What is the work of a nature photographer really like? Adventures, beautiful landscapes, expeditions and wild animals? Have you ever wondered how all these breathtaking pictures are made? I, for sure, did. This is why I created “Adventures of a Nature Photographer” . I want to share my experiences with you. Come with me on expedition to the Atlantic Forest of Brazil and find out how I take pictures, which animals I find and what obstacles I have to overcome during my field work.
In this episode of “Adventures of a Nature Photographer” I would like to take you on a trip to the Biological Reserve of Sooretama. The Biological Reserve of Sooretama was created in 1982 to preserve local fauna and flora. Until the 1920s, the region was occupied by Natives. However, with easier access to the region, these residents were replaced by farmers leading to an increasing environmental devastation due to cattle breeding and agriculture. The Biological Reserve of Sooretama is home of Espirito Santo’s last jaguar population, therefore, has to be protected.
During one of my latest expeditions I came face to face with some of its fascinating inhabitants. Watch the video and meet Tapir “Jorge” – that”s how we called him. The Brazilian Tapir (Tapirus terrestris) is Brazil’s largest mammal, similar in shape to a pig, with a short, prehensile snout but it is actually related to the horse. Once inhabiting the Atlantic Forest in abundance the Tapir is now threatened by extinction. Tapirs often wallow in mud pits, which also helps to keep them cool and free of insects. That’s how we found “Jorge”, taking a mud bath.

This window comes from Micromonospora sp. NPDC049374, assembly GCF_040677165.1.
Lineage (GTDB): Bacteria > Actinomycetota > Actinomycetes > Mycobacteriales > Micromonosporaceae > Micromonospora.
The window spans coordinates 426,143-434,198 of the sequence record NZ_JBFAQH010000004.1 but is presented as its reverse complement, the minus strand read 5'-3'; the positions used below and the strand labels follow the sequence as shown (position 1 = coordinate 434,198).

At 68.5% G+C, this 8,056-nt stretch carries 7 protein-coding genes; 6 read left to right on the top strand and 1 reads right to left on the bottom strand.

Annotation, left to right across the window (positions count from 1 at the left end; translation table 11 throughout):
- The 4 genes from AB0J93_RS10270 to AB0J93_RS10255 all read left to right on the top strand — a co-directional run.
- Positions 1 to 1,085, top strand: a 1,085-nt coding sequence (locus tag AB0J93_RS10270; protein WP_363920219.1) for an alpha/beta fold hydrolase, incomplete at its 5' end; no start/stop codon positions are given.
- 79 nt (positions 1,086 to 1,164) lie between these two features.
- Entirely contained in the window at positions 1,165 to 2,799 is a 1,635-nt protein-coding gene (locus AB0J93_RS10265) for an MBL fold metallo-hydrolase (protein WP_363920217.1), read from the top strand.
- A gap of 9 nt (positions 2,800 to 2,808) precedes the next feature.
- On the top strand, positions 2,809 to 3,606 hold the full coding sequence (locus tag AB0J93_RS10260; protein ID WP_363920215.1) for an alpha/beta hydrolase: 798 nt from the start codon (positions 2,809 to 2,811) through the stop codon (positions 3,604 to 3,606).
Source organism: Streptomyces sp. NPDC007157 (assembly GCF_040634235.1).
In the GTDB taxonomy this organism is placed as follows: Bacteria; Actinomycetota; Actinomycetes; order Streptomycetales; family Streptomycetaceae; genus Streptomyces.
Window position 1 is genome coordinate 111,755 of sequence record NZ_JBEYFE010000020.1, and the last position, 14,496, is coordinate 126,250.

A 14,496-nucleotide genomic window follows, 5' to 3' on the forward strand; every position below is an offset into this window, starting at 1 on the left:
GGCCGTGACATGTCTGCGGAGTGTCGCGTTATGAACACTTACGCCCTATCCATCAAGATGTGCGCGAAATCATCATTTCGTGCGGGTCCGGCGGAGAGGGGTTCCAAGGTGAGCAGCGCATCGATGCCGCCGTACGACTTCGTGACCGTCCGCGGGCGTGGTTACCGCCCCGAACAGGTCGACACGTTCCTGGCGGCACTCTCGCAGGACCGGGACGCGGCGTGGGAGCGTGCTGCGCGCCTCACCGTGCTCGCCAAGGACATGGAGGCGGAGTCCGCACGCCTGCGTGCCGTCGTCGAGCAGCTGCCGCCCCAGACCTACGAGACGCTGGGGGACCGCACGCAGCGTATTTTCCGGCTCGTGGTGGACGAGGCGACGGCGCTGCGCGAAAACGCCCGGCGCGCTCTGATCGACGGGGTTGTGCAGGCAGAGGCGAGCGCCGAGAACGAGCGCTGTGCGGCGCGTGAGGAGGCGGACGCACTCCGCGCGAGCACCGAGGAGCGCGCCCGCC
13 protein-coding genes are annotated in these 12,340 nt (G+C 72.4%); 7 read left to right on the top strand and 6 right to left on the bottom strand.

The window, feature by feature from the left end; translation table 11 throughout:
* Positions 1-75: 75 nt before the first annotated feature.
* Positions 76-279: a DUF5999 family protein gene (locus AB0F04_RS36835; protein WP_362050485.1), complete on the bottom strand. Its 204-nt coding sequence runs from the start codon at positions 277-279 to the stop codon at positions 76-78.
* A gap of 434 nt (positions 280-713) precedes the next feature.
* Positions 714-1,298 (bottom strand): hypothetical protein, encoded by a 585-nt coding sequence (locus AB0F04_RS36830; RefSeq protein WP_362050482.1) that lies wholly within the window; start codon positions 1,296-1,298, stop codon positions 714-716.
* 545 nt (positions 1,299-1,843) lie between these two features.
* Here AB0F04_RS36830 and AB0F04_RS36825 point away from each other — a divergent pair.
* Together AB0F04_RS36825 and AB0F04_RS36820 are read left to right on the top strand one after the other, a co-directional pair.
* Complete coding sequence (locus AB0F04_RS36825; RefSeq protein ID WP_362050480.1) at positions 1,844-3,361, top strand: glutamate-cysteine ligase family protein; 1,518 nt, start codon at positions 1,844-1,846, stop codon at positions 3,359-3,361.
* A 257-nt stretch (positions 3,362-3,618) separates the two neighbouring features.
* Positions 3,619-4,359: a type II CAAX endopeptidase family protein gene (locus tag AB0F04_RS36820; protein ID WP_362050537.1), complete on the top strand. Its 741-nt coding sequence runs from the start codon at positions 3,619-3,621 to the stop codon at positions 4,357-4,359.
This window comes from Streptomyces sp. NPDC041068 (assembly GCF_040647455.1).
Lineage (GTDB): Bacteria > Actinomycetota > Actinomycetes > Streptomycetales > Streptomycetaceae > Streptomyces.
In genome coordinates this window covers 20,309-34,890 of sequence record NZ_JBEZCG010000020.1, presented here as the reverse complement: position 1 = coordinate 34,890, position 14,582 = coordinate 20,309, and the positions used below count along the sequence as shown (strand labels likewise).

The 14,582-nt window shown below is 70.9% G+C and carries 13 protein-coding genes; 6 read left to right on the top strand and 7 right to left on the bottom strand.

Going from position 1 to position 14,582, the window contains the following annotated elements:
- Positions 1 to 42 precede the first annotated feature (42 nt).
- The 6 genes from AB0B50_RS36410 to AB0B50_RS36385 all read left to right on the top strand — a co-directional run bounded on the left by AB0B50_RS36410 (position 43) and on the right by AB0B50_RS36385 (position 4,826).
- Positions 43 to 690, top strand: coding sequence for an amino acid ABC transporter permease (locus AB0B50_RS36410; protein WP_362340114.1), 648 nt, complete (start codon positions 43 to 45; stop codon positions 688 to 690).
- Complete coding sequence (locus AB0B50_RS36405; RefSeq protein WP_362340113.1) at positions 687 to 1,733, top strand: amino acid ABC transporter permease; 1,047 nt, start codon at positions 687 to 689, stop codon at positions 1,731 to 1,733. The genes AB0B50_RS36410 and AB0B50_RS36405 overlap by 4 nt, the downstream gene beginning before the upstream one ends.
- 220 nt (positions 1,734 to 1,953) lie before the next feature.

Quite an interesting species is the Tayra (Eira barbara), an omnivorous animal from the weasel family. Tayras live in the tropical forests of Central America, South America and on the island of Trinidad but only very few people know of their existence. They are expert climbers, run very fast and swim well. Tayras eat almost everything. They eat fruits, birds and reptiles, hunt rodents and climb trees to get eggs and honey. They are very intelligent animals. It has been observed that Tayras pick unripe green bananas, which are inedible, and leave them to ripen in a cache, coming back a few days later to consume the softened pulp.
If you are curious and want to know what it is like to be a nature photographer, have a look at this video:
If you would like to learn more about Leonardo’s preservation work, please visit Últimos Refúgios and like the Últimos Refúgios Fanpage on Facebook.